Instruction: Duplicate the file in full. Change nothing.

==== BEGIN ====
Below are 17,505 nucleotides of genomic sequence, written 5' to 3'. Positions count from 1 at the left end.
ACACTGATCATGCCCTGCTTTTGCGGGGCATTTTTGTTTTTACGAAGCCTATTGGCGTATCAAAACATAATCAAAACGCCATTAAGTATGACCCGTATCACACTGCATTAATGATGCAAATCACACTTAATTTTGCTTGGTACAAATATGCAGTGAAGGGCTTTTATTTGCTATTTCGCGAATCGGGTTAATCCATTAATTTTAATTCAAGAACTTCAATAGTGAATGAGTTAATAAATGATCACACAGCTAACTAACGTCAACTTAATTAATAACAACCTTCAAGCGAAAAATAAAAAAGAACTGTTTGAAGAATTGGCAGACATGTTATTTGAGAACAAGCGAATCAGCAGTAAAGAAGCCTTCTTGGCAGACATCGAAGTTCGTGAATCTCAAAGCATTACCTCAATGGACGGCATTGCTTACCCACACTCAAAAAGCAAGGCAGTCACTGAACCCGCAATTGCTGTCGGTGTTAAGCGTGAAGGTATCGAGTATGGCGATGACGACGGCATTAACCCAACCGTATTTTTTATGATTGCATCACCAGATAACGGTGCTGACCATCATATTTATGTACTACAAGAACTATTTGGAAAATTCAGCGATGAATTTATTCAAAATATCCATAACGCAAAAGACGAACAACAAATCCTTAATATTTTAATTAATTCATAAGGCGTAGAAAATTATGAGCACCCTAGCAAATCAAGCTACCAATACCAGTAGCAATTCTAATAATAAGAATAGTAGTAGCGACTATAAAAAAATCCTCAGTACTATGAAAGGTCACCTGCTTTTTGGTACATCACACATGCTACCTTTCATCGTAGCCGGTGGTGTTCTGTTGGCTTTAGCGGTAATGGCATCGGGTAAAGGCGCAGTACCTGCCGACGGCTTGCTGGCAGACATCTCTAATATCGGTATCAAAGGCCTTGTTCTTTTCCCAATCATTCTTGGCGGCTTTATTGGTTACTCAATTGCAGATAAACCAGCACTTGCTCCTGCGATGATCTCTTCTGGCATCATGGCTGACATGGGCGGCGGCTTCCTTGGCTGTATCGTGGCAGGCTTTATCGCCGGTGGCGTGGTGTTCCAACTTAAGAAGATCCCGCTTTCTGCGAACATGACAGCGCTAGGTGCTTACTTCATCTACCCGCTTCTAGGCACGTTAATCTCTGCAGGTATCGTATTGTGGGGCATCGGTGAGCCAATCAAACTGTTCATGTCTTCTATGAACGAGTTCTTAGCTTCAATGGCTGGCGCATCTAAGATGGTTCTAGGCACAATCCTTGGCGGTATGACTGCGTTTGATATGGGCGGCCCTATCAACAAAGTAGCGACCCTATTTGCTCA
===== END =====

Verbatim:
Below are 17,505 nucleotides of genomic sequence, written 5' to 3'. Positions count from 1 at the left end.
ACACTGATCATGCCCTGCTTTTGCGGGGCATTTTTGTTTTTACGAAGCCTATTGGCGTATCAAAACATAATCAAAACGCCATTAAGTATGACCCGTATCACACTGCATTAATGATGCAAATCACACTTAATTTTGCTTGGTACAAATATGCAGTGAAGGGCTTTTATTTGCTATTTCGCGAATCGGGTTAATCCATTAATTTTAATTCAAGAACTTCAATAGTGAATGAGTTAATAAATGATCACACAGCTAACTAACGTCAACTTAATTAATAACAACCTTCAAGCGAAAAATAAAAAAGAACTGTTTGAAGAATTGGCAGACATGTTATTTGAGAACAAGCGAATCAGCAGTAAAGAAGCCTTCTTGGCAGACATCGAAGTTCGTGAATCTCAAAGCATTACCTCAATGGACGGCATTGCTTACCCACACTCAAAAAGCAAGGCAGTCACTGAACCCGCAATTGCTGTCGGTGTTAAGCGTGAAGGTATCGAGTATGGCGATGACGACGGCATTAACCCAACCGTATTTTTTATGATTGCATCACCAGATAACGGTGCTGACCATCATATTTATGTACTACAAGAACTATTTGGAAAATTCAGCGATGAATTTATTCAAAATATCCATAACGCAAAAGACGAACAACAAATCCTTAATATTTTAATTAATTCATAAGGCGTAGAAAATTATGAGCACCCTAGCAAATCAAGCTACCAATACCAGTAGCAATTCTAATAATAAGAATAGTAGTAGCGACTATAAAAAAATCCTCAGTACTATGAAAGGTCACCTGCTTTTTGGTACATCACACATGCTACCTTTCATCGTAGCCGGTGGTGTTCTGTTGGCTTTAGCGGTAATGGCATCGGGTAAAGGCGCAGTACCTGCCGACGGCTTGCTGGCAGACATCTCTAATATCGGTATCAAAGGCCTTGTTCTTTTCCCAATCATTCTTGGCGGCTTTATTGGTTACTCAATTGCAGATAAACCAGCACTTGCTCCTGCGATGATCTCTTCTGGCATCATGGCTGACATGGGCGGCGGCTTCCTTGGCTGTATCGTGGCAGGCTTTATCGCCGGTGGCGTGGTGTTCCAACTTAAGAAGATCCCGCTTTCTGCGAACATGACAGCGCTAGGTGCTTACTTCATCTACCCGCTTCTAGGCACGTTAATCTCTGCAGGTATCGTATTGTGGGGCATCGGTGAGCCAATCAAACTGTTCATGTCTTCTATGAACGAGTTCTTAGCTTCAATGGCTGGCGCATCTAAGATGGTTCTAGGCACAATCCTTGGCGGTATGACTGCGTTTGATATGGGCGGCCCTATCAACAAAGTAGCGACCCTATTTGCTCA